Kellogg's will be heavily involved in one of the few concrete industry-backed initiatives set out in the paper. The Change4Life campaign will be developed through a 'Great Swapathon' where consumers will be able to exchange £250m of partner-funded vouchers for healthy food options. PepsiCo and Kraft are also believed to have signed up.
The direct involvement of big business in public health strategy has been criticised in some quarters of the media, but Lansley stresses that his vision requires all stakeholders to pull together. "If there was a simple regulatory approach we would have done it years ago," he says. "What we're looking to do is make progress more quickly through a co-operative approach."
Government officials, business representatives, NGOs and other stakeholders will convene over the next few months to thrash out these deals. First on the agenda are agreements on new targets for salt and satfat reduction; better information for consumers about food; and promotion of more responsible retailing and consumption of alcohol.
On this last point, Lansley won't be drawn on what retail practices he considers irresponsible, but deep cut alcohol promotions clearly fall into this category. "One of the areas that is going to be explored in the responsibility deal is whether there is irresponsible marketing taking place, but until the deal is up and running next year we won't be able to explain what conclusions we've reached on that," says the health secretary.
Lansley stresses that government intervention would be "a last resort" in policymaking. Milton elaborates: "In the past, government has tended to shout from the sidelines rather than working with the public and the results have been a rather overbearing state very focused on its role as nanny rather than working with the public, nudging them in the right direction," she says.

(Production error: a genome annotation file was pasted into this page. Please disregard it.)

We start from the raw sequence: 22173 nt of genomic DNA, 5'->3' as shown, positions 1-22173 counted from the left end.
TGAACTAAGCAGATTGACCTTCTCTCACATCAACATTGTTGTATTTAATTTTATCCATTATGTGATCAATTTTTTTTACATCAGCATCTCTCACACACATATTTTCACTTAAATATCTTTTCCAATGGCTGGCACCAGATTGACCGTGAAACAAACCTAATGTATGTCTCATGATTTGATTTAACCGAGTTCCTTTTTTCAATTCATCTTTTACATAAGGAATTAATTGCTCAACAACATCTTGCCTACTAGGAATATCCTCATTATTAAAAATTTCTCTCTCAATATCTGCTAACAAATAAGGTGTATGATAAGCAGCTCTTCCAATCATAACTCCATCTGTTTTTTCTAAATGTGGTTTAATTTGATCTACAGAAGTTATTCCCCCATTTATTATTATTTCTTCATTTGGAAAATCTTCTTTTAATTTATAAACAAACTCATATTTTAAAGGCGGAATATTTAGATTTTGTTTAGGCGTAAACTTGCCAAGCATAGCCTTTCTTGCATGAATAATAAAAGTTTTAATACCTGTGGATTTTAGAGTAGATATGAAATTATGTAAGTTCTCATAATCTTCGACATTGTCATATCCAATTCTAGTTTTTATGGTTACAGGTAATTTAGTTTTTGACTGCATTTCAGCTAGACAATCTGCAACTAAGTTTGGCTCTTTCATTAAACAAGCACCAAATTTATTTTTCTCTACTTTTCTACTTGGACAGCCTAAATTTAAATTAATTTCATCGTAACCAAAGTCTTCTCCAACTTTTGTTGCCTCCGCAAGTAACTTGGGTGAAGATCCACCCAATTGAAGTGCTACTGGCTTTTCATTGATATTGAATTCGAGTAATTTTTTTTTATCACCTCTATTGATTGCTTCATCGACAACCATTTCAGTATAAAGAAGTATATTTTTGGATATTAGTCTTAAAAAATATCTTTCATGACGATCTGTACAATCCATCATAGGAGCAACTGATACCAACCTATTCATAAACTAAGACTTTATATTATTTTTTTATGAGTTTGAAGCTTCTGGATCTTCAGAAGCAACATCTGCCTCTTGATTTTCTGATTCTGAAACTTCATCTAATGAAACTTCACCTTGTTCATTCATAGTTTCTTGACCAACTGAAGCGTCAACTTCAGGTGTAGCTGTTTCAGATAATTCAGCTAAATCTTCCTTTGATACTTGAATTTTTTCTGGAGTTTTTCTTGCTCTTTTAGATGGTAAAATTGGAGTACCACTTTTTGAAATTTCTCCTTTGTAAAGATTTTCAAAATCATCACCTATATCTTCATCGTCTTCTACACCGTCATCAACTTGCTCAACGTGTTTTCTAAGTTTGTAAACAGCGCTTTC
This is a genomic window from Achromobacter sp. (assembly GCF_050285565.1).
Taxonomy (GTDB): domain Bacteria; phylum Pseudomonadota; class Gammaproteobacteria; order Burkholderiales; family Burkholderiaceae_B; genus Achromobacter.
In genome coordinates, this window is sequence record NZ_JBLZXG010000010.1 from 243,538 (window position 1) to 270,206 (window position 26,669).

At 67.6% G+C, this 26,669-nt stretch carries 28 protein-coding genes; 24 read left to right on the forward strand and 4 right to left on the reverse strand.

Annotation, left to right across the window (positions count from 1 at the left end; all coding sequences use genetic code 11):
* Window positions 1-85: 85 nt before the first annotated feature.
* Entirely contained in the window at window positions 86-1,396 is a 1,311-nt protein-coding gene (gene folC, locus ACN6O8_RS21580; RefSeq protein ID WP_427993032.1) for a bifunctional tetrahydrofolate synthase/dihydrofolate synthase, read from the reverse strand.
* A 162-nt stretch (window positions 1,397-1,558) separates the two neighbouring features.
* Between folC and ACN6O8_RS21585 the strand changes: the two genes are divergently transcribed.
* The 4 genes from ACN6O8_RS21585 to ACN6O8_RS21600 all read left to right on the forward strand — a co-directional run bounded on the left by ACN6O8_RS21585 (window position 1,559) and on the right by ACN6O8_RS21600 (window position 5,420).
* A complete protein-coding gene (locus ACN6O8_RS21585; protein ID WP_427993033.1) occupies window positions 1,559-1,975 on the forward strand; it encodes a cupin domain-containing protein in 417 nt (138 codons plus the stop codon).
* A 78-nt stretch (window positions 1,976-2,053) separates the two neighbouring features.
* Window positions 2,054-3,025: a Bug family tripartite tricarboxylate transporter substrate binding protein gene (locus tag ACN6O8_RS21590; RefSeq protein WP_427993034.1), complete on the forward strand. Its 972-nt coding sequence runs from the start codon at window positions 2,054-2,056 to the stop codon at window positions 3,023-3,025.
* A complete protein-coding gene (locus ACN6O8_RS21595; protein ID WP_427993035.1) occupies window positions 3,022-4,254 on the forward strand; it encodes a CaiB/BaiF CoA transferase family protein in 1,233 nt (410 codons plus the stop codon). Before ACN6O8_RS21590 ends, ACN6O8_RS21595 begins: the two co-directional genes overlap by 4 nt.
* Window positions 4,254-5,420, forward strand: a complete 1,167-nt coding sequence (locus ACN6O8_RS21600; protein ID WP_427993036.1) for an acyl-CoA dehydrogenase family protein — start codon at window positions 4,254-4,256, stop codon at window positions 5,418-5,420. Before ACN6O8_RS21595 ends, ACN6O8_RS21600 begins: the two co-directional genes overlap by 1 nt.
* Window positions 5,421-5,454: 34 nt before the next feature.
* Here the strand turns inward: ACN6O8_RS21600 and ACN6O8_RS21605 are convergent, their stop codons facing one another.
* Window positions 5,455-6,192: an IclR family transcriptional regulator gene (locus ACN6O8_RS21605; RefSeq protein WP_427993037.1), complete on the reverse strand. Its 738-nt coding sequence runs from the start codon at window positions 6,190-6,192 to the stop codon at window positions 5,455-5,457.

Retailers will play an important role in nudging people towards making healthier choices, says Milton, who raises the possibility of display signs in the fruit and veg aisle reading messages such as 'at this point most people bought two items of fruit'. "It's amazing how much difference it can make if you tell people what most people do," she says, espousing the nudge theory laid out in the Thaler and Sunstein book so revered among Conservative top brass.
Some would argue that there's a fine line between telling someone what to do and telling someone what most people do, but on the whole, retailers support Lansley's stance. "A less top-down approach that works constructively with food businesses and other organisations is sensible," says BRC food director Andrew Opie, although he adds that actions need to be evidence based. "If these 'deals' are to play a part in delivering social policy objectives, they need to be supported by the facts, capable of engaging customers and not burdensome for businesses."
There are many questions still to be answered if Lansley is to realise his vision. Encouragingly, though, the industry is being handed the opportunity to provide its own answers a chance it has craved for many years and won't want to waste.
White Paper commitments
- Develop Change4Life with a £250m partner-funded 'Great Swapathon'
- Roll out Change4Life convenience store fruit and vegetable scheme to all regions by March 2011
- Ban below-cost selling of alcohol
- Ban tobacco sales from vending machines from 1 October 2011
- Explore whether removing branding from cigarette packets would have a public health benefit
- Protect and promote community ownership of green spaces and improve access to land so people can grow their own food